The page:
This is a great place to find clients! Call the community manager and see if you can stop by with brochures, cards, and offer a short presentation.
Join Your Local Chapter of APA/AAMFT
And be sure to regularly attend meet-ups and networking events
Network With as Many People as You Can
Reach out to other private practice clinicians and ask if you can take them out for coffee. If they have a full caseload, they may be willing to put you on their referral list.
Attend Conferences & Networking Events.
APA offers local conferences (e.g., the Midwestern Psychological Association conference) where you can network. If your focus is on children, go to a medical pediatric conference in your local community and find out if you can advertise.
Once you have referral sources, maintain that list. Send thank you notes and visit their practice at least twice a year. Lastly, when you get yourself out there, remember this: People love food & trinkets. If you can provide lunches or coffee/donuts, do it! Bring pens or stress balls with your name on them. And, always have business cards and brochures available!
Use the World Wide Web!
I can’t tell you enough how important the internet is when it comes to marketing a mental health practice or networking. You can use social media to market yourself (for example, posting to friends/family on Instagram or Facebook) or you can advertise through apps or websites. While getting yourself set up on the various social media platforms may provide long-term benefits, advertising can provide near instant results. Patient support Apps like Reachout, or websites like Psychology Today, or Therapy Sites offer some of the best traffic.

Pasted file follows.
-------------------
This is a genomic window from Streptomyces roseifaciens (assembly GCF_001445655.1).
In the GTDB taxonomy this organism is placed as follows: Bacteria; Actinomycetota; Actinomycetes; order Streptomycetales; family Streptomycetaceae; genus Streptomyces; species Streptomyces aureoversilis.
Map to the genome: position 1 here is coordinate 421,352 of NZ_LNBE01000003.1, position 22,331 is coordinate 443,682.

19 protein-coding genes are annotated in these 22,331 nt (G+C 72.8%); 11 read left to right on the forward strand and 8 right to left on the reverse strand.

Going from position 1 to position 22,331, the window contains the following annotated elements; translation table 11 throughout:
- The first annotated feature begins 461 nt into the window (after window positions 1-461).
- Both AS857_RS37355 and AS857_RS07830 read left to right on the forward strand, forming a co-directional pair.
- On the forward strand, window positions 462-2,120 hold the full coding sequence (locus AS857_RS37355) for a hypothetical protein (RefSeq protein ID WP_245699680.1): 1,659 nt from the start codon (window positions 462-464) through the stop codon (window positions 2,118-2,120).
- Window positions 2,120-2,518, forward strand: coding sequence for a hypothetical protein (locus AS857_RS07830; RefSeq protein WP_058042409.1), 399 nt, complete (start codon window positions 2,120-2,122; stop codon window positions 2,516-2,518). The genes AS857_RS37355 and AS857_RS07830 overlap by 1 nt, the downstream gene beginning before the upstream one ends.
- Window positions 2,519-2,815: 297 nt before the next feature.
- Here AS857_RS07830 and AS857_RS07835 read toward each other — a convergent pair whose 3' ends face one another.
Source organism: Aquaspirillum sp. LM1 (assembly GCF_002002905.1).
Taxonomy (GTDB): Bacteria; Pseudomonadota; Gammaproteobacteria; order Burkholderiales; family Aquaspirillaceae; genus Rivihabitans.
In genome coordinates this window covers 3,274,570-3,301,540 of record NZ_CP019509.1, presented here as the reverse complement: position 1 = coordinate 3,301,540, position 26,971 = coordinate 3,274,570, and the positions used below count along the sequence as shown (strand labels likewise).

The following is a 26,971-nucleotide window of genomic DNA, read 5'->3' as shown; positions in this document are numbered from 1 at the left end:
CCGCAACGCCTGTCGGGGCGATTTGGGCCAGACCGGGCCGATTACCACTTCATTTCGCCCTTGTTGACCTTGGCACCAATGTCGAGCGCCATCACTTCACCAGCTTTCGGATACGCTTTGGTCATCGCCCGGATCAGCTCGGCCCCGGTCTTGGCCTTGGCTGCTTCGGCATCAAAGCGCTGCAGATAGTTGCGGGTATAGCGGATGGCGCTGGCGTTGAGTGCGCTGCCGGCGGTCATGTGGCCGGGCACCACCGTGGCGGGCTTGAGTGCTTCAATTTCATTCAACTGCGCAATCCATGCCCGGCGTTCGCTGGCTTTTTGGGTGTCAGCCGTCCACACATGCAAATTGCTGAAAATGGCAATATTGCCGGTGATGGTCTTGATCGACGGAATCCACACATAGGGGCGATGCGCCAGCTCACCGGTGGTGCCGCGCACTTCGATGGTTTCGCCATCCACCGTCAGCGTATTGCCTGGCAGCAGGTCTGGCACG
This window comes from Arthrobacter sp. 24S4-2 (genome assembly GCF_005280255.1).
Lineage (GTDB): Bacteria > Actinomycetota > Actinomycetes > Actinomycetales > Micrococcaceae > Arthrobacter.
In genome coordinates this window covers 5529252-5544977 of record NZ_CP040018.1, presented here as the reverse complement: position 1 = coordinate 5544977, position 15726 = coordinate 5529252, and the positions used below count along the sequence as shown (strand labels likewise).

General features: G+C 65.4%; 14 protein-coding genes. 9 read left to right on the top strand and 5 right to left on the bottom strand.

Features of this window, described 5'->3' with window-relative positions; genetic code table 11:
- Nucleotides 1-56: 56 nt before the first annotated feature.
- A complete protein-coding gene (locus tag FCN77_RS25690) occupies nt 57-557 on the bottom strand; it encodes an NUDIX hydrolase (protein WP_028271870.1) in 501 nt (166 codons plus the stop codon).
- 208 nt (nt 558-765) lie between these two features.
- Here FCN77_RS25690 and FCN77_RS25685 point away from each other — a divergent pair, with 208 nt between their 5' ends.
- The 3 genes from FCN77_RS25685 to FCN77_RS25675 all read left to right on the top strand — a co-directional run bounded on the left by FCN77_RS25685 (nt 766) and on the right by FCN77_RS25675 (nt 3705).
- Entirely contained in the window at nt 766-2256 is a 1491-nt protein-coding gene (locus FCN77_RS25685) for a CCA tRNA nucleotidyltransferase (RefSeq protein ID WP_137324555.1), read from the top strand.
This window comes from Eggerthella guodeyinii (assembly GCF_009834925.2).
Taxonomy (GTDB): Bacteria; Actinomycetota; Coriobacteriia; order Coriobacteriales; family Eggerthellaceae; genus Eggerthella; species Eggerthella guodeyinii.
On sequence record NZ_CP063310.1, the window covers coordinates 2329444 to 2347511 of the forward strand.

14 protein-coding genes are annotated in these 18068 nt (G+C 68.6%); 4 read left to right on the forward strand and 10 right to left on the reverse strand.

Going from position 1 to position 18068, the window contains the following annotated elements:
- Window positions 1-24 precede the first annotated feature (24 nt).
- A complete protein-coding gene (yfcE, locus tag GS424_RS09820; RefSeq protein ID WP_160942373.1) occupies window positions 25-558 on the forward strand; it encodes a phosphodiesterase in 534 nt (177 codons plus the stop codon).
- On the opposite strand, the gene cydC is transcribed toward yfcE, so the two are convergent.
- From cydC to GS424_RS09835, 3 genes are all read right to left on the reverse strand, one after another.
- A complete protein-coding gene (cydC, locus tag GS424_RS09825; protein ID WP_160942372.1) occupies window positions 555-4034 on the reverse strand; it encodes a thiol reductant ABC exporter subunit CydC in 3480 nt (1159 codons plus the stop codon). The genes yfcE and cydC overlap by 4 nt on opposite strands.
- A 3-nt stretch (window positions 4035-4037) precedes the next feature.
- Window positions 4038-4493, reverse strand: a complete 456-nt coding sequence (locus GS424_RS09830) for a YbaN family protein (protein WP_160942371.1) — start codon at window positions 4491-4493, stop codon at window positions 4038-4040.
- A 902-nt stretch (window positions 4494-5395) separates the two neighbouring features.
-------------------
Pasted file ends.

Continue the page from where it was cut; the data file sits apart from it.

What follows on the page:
Write a blog. Pick topics that you are passionate about and demonstrate your expertise. Write about problems that are common to your community or population of interest.
Join e-mail list-serves. Sometimes, your local APA or MFT chapter will have a list-serve and people will send out e-mails to find mental health clinicians for specific clients.
Get On Insurance Panels.
This can be a challenging process but there are resources out there to help you out, one example is the American Counseling Association website. Many medical providers advise patients to call their insurance companies and find someone from the list of approved mental health practitioners.
Whilst there’s no definitive, set method to marketing a private mental health practice, many people are able to enjoy success in this field. Just remember that it takes patience and persistence! Take care of yourself during this process and talk to friends/colleagues regularly for encouragement and advice.
Yvonne DelZenero is a Clinical Psychologist in the Denver-metro area. She practices at Comprehensive Pain Specialists providing therapy and assessments for adolescents and adults. Her specialties include helping people cope with chronic pain, anxiety, depression, and posttraumatic stress disorder from car accidents. She also conducts neuropsychological, ADHD, and learning disorder assessments.